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why rebalance?

Feb 2011 published in Morningstar Perspectives

In the pantheon of financial planning advice, few words of conventional wisdom are more sacrosanct than these:

Thou shalt always"portfolio rebalance" to maintain a fixed "asset allocation".

Ignore this sage advice, and your blended risk-profile might spiral out of control. Follow this advice, and you'll sail smoothly into a long retirement.

Except this cornerstone of investment lore turns out to be a myth.

Of course, "asset allocation" is a necessary part of any financial plan. Somehow, you must divide a new pool of cash into stocks and bonds and other assets, based on adopting one hopeful theory or another (e.g. "mid-cap stocks will rise in the recovery", or "gold is uncorrelated to real estate", and so on). Asset allocation is designed to generate a target gain with as little volatility as possible- striking a harmonious chord between risk and return.

But should we rebalance those assets to maintain a fixed blend of risk and return, even when diverging gains are driving individual asset class apart? On the one hand, it seems foolish to transfer money from a hot sector to a cold, simply to maintain a fixed allocation. On the other hand, aren't you "buying low" with the hot sector's profits, thus positioning the weaker sector for greater returns in the future?

Many investors systematically fiddle with their asset allocation, seeking hot sectors promising above average returns. They are not actually portfolio rebalancing so much as chasing big market swings. Real-world data indicates this strategy is rarely effective, although it has many adherents.

But most people are investing as part of a long term financial plan, primarily into stocks and bonds. The penalty for not generating sufficient retirement cash flow is severe. So, around this understandable fear arose a complex infrastructure of self-help books, certified financial planners, and sophisticated investment vehicles- all designed to implement best-practices on their client's behalf.

Among these practices, portfolio rebalancing is viewed as even more fundamental than asset allocation. Once the asset allocation is set, it is carved in stone for decades. Stocks are "risky", and bonds are "safe". Many investors hire professional advisors specifically to maintain, for example, a 60/40 stock/bond allocation, creating what is viewed as a worst case safety net. Even a 5% deviation from 60/40 is feared as "too risky", and immediately quashed in a spasm of asset sales and re-purchases. Many investors are willing to pay their advisors an annual 1% (or even 1.5%) fee to never step over a fixed allocation line.

Except portfolio rebalancing is a mirage. Surprisingly, even large deviations around the initial target allocation delivers identical returns, at least when measured over decades of investing. And with no greater cash risk.

Consider the following simple model: An investor sets aside a few percent of their salary every year, and that salary grows at the inflation rate (the details turn out to be irrelevant- in this model just remember they are investing around $1000/year into a tax efficient account). The green curve below demonstrates how that cash accumulates over a 40 year working life-- the investor put aside around $80K for retirement.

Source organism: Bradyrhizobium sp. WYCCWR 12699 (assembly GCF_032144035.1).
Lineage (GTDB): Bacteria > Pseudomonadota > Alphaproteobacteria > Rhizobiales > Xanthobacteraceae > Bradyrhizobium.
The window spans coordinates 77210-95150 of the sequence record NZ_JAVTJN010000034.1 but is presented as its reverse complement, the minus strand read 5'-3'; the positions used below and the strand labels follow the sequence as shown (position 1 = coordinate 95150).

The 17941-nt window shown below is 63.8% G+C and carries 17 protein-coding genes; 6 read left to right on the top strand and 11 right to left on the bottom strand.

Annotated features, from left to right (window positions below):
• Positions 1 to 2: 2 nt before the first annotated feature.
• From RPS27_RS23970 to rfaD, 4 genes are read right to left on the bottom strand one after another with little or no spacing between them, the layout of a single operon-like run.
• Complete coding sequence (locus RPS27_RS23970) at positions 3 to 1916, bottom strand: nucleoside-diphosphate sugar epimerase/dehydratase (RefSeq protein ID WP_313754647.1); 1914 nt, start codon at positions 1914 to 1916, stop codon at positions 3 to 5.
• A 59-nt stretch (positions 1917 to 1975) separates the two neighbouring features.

But now assume they are also investing their money into either all-bonds (growing 4%/yr) or all-stocks (growing 8%/yr). Note how effectively compound interest multiplies their savings. The all-bond strategy doubled their pension fund, while the all-stock strategy delivered a remarkable 5x increase!

in a


However, as the chart's title indicates, in this model both the stock and bonds markets were assumed to be calm and steady cash machines. In a calm market, only a fool invests in bonds- why ignore a perfectly safe, 2.5x greater return?

Never the less, some people might still allocate their investments according to a 60/40 stock/bond rule. Just in case the stock market loses its mind- again. As you can see below, a 60/40 allocation splits the gain evenly between either extreme (which is one reason a 60/40 ratio is frequently recommended as a sober "middle" course).




But in the real world, the stock market is rarely calm, instead fluctuating wildly compared to the relatively stable and predictable bond market. An all-stock portfolio seems too "risky" every day, not merely on the one afternoon when a black swan swims by. So how would a blended portfolio perform in a more realistic market?


Here, I've added a periodic reversal around the mean- roughly as deep and as frequent as experienced by the actual US stock market over the last century. Bonds are assumed to remain stable throughout. This is a WORST CASE model. The investor began employment just as the market was dropping, actually losing money in the first 7 years. And, in every other decade, stock market swings erased all of the gains from contributions during that previous decade, occasionally suppressing aggregate stock returns to as low as bond returns (see the next plot, which incorporates the averaging effect of annual contributions).

So, in the face of this more realistic (but worst case) model, the investor implements an annual rebalancing plan to optimize their risk/return ratio. In this worst case model during the first few years of investing they lose money (even with rebalancing) and fall behind a mere passbook savings account.

Yet, despite the vicissitudes of a roiling market, compound interest eventually wins out. And, as expected, rebalancing tamps down the wilder market swings:


in a


On the other hand, what would happen if you didn't rebalance at all? In other words, simply allocated your yearly $1000 contribution in a 60/40 split, but then let the portfolio allocation ride the waves of a churning financial sea. A buy and hold strategy, keeping trading costs and complexity to a minimum.